Know Thy Judge; But Also Preserve Issues

After a certain point, judges become familiar with the lawyers regularly appearing in their courtroom and vice versa.  This occasionally leads to problems, but also occasionally makes dispute resolution far simpler.



I removed a generic slip and fall case to the local federal court.  Plaintiff served written discovery seeking information she argued was relevant to proving constructive notice.  I objected and relied upon the logic in Caballero, an on point district court decision discussed in a prior post.  Plaintiff then moved to compel, but hadn’t thought the issue all the way through.  Our case was assigned to the same District and Magistrate Judges as Caballero.  It was brought by the same lawyers for the plaintiff, and concerned the exact same interrogatory and request for production.

  Caballero My Case
Interrogatory 8 Please list all known slip and fall incidents at your store, in the five (5) years preceding the incident.  For each such incident, please state: a)   Name of the case, parties, attorney, date of incident; b)   Nature of injury or claim; c)   Description of the occurrence; d)   Whether a complaint was filed; e)   Outcome of the case or disposition of claim. Please list all known slip and fall incidents at your store, in the five (5) years preceding the incident.  For each such incident, please state: a)   Name of the case, parties, attorney, date of incident; b)   Nature of injury or claim; c)   Description of the occurrence; d)   Whether a complaint was filed; e)   Outcome of the case or disposition of claim.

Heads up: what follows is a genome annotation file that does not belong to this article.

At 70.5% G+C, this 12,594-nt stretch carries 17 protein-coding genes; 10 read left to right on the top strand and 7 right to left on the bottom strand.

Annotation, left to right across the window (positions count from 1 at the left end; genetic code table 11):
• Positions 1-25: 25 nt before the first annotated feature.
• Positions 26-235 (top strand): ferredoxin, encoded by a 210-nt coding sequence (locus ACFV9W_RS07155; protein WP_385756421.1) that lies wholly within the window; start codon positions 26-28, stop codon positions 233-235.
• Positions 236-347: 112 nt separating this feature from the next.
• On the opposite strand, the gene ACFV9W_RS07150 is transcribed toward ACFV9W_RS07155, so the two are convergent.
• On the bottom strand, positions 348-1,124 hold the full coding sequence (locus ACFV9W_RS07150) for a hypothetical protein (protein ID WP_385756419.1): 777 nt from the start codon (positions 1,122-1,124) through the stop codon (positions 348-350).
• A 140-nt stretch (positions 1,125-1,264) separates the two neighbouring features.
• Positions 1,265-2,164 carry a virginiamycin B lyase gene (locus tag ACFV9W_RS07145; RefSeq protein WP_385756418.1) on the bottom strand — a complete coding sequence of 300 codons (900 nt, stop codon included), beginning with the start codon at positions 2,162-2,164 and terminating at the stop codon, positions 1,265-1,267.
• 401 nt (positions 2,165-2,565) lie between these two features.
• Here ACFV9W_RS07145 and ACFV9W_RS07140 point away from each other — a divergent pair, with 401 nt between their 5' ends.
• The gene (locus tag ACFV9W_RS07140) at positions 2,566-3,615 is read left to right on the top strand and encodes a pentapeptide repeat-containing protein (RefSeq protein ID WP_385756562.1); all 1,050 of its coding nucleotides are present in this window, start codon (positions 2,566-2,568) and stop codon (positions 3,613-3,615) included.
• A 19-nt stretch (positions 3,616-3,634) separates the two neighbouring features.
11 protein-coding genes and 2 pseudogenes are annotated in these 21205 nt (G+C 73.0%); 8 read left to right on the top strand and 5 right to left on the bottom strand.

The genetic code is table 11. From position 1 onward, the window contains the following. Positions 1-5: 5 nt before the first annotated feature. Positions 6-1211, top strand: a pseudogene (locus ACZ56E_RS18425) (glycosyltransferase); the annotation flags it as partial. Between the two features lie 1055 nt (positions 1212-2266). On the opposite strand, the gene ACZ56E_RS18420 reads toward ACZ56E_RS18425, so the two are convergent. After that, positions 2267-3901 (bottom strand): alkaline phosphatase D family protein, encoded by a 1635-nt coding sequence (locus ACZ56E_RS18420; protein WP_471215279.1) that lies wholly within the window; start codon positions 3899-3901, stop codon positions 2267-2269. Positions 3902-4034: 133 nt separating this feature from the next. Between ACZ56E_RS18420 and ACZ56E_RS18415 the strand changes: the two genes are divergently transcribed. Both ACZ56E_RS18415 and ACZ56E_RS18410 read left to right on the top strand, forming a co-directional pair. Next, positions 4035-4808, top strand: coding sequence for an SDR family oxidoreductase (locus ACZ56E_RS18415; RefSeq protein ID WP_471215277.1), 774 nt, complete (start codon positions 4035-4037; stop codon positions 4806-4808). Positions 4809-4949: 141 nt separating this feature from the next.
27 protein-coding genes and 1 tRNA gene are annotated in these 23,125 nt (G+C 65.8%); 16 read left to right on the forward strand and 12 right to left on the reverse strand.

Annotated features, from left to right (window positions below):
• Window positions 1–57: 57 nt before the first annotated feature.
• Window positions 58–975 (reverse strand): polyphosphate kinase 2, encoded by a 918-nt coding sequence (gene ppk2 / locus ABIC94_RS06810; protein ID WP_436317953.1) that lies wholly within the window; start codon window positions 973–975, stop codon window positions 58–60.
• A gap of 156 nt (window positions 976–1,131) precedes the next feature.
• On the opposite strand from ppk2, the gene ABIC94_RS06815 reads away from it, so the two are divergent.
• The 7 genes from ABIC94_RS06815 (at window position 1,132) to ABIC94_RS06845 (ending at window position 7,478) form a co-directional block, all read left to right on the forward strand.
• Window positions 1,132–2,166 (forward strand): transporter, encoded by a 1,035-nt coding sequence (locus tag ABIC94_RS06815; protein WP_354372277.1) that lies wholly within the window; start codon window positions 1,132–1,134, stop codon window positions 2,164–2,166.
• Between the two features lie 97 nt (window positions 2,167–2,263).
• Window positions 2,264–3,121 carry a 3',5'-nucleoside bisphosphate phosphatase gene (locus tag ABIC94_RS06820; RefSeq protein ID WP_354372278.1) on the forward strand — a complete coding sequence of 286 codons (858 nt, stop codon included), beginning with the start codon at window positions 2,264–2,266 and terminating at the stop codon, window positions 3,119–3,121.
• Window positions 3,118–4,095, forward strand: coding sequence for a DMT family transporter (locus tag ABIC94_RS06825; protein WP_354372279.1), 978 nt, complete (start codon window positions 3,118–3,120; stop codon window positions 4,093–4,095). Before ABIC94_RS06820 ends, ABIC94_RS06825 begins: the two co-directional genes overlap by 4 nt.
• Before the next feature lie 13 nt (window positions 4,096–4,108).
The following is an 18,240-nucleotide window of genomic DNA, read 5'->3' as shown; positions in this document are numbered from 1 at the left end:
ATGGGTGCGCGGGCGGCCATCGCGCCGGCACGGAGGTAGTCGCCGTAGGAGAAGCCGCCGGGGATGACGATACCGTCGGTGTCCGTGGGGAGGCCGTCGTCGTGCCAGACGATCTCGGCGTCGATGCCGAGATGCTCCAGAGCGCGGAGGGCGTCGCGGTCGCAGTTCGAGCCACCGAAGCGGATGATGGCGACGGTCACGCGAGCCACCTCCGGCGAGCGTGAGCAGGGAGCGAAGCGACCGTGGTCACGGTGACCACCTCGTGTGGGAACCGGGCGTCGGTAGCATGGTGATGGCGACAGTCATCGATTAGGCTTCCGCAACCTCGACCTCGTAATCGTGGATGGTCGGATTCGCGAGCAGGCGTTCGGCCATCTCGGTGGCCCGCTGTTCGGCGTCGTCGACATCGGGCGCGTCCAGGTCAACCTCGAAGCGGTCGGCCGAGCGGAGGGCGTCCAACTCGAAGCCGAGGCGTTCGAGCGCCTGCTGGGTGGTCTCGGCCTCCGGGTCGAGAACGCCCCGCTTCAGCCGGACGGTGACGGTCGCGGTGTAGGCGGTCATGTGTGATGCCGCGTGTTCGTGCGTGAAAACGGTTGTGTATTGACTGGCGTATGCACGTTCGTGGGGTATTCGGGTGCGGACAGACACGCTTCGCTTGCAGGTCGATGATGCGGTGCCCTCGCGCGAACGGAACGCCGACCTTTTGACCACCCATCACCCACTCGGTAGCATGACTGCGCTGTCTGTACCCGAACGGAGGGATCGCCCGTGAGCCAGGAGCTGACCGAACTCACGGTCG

Request for Production 14 Please produce reports for all slip and falls in your Store for the five (5) years preceding the date of the subject incident. Please produce reports for all slip and falls in your Store for the five (5) years preceding the date of the subject incident.  

Plaintiff’s briefing had actually been cut and pasted from Caballero, changing only the defendant’s name.  To be clear, there was nothing necessarily wrong with that.  But doing it strengthened my argument that the court had previously rejected this exact issue and should reject it again.

Plaintiff withdrew the motion after the opposition noted these correlations.  Withdrawal was the expedient solution.  However, there was a good faith basis to continue with the motion if desired.  Presumably Plaintiff’s lawyers disagreed with Caballero when it was decided and could have argued against its logic again.  Although it seems likely that argument would fail, by at least asserting it the issue is preserved for a later appeal should it ever be needed.  There are motions I file that I know Judge A or B will deny.  So long as a good faith basis is still supporting them, I file the motions anyway to preserve issues for appeal, if ever needed.